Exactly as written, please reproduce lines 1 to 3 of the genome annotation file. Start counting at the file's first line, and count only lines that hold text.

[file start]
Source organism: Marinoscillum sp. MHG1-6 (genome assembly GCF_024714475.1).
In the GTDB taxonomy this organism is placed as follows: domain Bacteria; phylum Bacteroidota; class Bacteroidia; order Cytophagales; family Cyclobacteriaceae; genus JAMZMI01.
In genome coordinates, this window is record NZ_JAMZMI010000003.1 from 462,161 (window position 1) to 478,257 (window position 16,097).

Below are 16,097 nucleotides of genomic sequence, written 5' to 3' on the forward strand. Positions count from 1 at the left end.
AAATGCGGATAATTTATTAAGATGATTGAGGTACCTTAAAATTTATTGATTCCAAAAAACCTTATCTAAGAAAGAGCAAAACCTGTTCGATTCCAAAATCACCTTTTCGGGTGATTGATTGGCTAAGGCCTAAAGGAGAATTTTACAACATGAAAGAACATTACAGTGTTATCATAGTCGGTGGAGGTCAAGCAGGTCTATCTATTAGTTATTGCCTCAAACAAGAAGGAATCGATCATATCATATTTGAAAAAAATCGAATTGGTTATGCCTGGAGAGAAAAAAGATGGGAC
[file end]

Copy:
Source organism: Marinoscillum sp. MHG1-6 (genome assembly GCF_024714475.1).
In the GTDB taxonomy this organism is placed as follows: domain Bacteria; phylum Bacteroidota; class Bacteroidia; order Cytophagales; family Cyclobacteriaceae; genus JAMZMI01.
In genome coordinates, this window is record NZ_JAMZMI010000003.1 from 462,161 (window position 1) to 478,257 (window position 16,097).